Wednesday, July 22, 2009

pee wee science!

Some might think that libraries are where you find books, but during the summer, the Eureka Springs Carnegie Public Library is where you find hands on science (and crafts) for children of all ages. Manipulation of materials through the use of crafts is one of the first steps in engaging children in science. The program was produced by my wife Jean as one of the many children's programs available to children at our library. It shows true integration of the Wisdom of the Hands in the development of intellect. Jean tells all her Pee Wees, "You are all scientists, and you are all artists." So I will repeat this quote from an earlier post:
The discoveries of science, the works of art are explorations — more, are explosions, of a hidden likeness. The discoverer or the artist presents in them two aspects of nature and fuses them into one. This is the act of creation, in which an original thought is born, and it is the same act in original science and original art.
--- Jacob Bronowski



A friend alerted me to an article in USA Today called New 'science of learning' could reinvent teaching techniques by Dan Vergano. It makes some important points and then jumps to all the wrong worn out conclusions. It states:
•Learning is computational. Even infants and toddlers possess innate capabilities to see and hear patterns, something psychologists doubted decades ago. Reinforcing those capabilities by teaching patterns early might sharpen kids' brains.

•Learning is social. People, even infants, learn better through social cues. We "most readily learn and re-enact an event when it is produced by a person," Meltzoff and colleagues write. "Social factors also play a role in life-long learning — new social technologies (for example, text messaging, Facebook, and Twitter) tap humans' drive for social communication," they add.

•Learning is driven by brain circuitry. Brain cells fired up during both perception and action overlap in people, which allows students to identify with their teachers and speeds learning.

"The young learn best from people in human social interaction. But one of the fundamental characteristics of the human mind is our flexibility and our inventiveness — our capacity to invent tools to amplify our own sensory and motor abilities," Meltzoff says by e-mail.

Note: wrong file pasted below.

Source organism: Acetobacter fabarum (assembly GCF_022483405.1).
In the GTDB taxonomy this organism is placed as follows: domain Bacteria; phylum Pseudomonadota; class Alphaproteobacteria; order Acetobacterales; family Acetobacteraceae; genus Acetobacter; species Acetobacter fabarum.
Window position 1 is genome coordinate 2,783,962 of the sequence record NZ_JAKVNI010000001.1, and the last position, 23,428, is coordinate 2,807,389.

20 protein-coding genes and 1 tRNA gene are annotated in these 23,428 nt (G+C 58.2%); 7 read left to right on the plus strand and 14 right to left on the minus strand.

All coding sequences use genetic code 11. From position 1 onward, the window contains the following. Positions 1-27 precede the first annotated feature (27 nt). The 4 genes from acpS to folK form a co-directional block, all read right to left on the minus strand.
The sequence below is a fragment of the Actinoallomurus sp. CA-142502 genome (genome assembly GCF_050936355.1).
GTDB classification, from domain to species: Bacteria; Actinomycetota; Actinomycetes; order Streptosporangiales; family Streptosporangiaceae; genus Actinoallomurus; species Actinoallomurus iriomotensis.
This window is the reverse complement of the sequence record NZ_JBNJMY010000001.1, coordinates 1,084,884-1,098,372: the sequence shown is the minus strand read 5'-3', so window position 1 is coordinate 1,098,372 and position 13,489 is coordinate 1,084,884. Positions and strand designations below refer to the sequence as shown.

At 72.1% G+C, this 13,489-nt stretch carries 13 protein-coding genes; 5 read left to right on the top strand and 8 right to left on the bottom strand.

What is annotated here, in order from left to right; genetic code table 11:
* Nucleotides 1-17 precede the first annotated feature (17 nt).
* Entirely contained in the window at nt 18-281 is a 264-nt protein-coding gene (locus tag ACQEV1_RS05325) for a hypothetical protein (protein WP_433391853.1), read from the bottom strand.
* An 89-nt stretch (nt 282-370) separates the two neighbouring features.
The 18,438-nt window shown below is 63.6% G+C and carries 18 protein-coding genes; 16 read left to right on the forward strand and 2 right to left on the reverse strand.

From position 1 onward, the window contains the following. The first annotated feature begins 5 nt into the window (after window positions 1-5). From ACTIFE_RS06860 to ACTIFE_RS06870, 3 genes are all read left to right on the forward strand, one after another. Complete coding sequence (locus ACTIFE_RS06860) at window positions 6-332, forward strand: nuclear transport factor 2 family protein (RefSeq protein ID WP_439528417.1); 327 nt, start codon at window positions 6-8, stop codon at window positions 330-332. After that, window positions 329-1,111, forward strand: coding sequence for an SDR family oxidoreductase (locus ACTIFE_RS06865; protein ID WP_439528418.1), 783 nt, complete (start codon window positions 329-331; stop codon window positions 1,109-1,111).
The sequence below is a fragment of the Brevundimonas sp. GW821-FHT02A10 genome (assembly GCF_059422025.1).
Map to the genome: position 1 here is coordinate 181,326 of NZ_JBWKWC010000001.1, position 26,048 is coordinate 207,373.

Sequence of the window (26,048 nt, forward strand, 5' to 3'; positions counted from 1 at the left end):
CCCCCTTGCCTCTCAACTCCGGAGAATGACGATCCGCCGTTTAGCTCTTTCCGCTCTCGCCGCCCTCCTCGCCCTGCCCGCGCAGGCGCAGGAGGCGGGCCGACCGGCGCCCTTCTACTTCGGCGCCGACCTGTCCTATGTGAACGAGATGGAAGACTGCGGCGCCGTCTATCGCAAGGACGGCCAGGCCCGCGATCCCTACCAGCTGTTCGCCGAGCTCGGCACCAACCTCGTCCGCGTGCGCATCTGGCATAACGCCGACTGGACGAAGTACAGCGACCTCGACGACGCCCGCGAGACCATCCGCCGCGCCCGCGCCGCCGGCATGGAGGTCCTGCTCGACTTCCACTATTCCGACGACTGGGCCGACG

So, the researchers say, the goal for education in this century is to create teaching tools — such as robots, computer programs or science fairs — that produce the same benefits of the very best teaching situation, one-to-one tutoring.
The most interesting and alarming thing in the article is the sentence, "Learning is computational". The meaning of the word computational is as follows: (Adj.)- of or involving computation or computers; as in "computational linguistics". While the second part of the point involving pattern recognition is true, the insertion of that word computational, particularly for the casual or less informed reader implies that computers are a necessary part of education, even though they are only a creation of the last four decades of technology, and as though education and learning didn't exist before their invention. Have we become insane? How has such nonsense become so widely accepted?

Someday, however, perhaps researchers will notice that if you engage children's hands, their curiosity will be unleashed. Contrived systems of robotics and computer programs that insist that children merely mimic the creativity already built into the machine are not the answers to the challenges of American education. The real, unstated purpose of the New "Science of learning" is to cut costs, by substituting new technologies for the proven, widely acknowledged need for social engagement. Surely we can outsource teaching in the same manner through which we have outsourced tech support, don't you think? That way, a very small group of American investors can make big money, hand over fist, while our children become mindless consumers, helpless in the face of corporate manipulation and teachers join the unemployment lines along with all those displaced from American industry.

3 comments:

toysmith said...

I concur with your alarm. Fortunately, there are quite a few of us "learning scientists" (guilty as charged) who are actively investigating some of the very same processes you're passionate about: the need for authentic, meaningful activities; whole mind/body engagement; learning how to cope with frustration and experience true joy, etc. We tend not to think much of the "computational" agenda, either.

Doug Stowe said...

As I mention in the Bronowski quote, there is a very fine line between the arts and real science, and the pee wee science program is the perfect illustration. You mention being a "learning scientist" and I invite you to share more. I also see in your sig photo that you are a box maker. there spiral is an interesting symbol. It can be water swirling down the drain, or the whole of the cosmos.

Anonymous said...

Start 'em young! Let them learn with their whole body. Computation is one part, but at a young age not as important physical activity. By the way, the "word verification" word as I type is "unicrat." I'm not sure what it means, exactly, but it does have a ring to it.

Mario